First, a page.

These breathtaking examples of Bugatti’s work demonstrate how the French supercar manufacturer has maintained its position at the pinnacle of performance for decades.
Manufacturers have agreed not to pursue new land-speed records for production cars, marking the end of the top speed frenzy. French automaker Bugatti stands out as one of the most original in this category. Ettore Bugatti, an Italian, started the company in 1909 in what is now its permanent location of Molshem, France.
There have been multiple changes of ownership at the company over the years. In 1960, it was declared dead, but Hispano Suiza brought it back to life three years later. The Italian businessman Romano Artioli owned the company from 1987 to 1995; Volkswagen acquired it in 1998. Rimac has owned Bugatti since November 2021, and its electric high-performance vehicles are set to revolutionize the industry.
That being said, during the most duration of its existence, the corporation has been among the most successful in its industry. Since the 1930s, the French automaker has produced some of the world’s most capable road-going vehicles, and these 10 are the quickest Bugattis ever produced.
1936 Atlantic Bugatti Type 57SC
Even in the 1930s, Bugatti was aiming for the top speed record, and the 1936 Bugatti Type 57SC Atlantic was the fastest production car at the time. Six distinct and extremely uncommon Type 57 models were produced. All Bugatti Type 57s shared a common teardrop-shaped silhouette that gave them a classy fastback profile and, in certain circumstances, a more accentuated trunk. The Atlantic Type 57SC was the fastest of the lot.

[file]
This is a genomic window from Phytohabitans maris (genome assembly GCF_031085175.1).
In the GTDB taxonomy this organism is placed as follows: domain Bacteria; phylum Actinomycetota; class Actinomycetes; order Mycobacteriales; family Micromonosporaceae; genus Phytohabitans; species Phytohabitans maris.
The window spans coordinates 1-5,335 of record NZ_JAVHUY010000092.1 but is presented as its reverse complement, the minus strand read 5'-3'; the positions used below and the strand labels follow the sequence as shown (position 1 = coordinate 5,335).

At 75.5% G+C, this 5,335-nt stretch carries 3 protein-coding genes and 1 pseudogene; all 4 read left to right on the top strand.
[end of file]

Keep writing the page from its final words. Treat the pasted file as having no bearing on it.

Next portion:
“S” denoted “Surbaissé” (French meaning lowered) and “C” suggested a “compressor” (supercharger). This increased the Type 57SC’s 210 horsepower from the previous 135 (or 175 for the Type 57S) from the 3.3-liter straight-eight engine. The Type 57SC Atlantic was the fastest road automobile of its day, with a top speed of 124.3 mph (200 km/h). Initially, only two units of the Type 57SC were constructed, but later, some owners of the non-supercharged Type 57S chose for the supercharger option.
Bugatti Royale Type 41 (1927)
Bugatti is a luxury automaker that also produces record-breaking hypercars. In 1927, when the French company debuted the Bugatti Type 41 Royale, this became very clear. From 1927 to 1933, just seven examples of the full-size luxury sedan were manufactured, and it is known that one of those examples was destroyed. To take on industry leaders like Rolls-Royce, the Type 41 was developed. Its curb weight of 3,175 kilograms (7,000 pounds) makes the current-generation Bentley Continental Flying Spur look like a Lotus Elise.
The Type 41 Royale may have been a tall ship, but it certainly wasn’t slow. The Bugatti Royale could go at 125 mph (201 km/h) during a time when most cars could only travel at 90 mph (145 km/h). The Type 41’s huge 12.8-liter (778.8 cu. in) straight-eight engine, which shared many features with contemporary truck engines, was a major factor in this. The Type 41 Royale was capable of producing up to 300 horsepower at 1,800 RPM, allowing it to chug along at highway speeds long before the invention of freeways.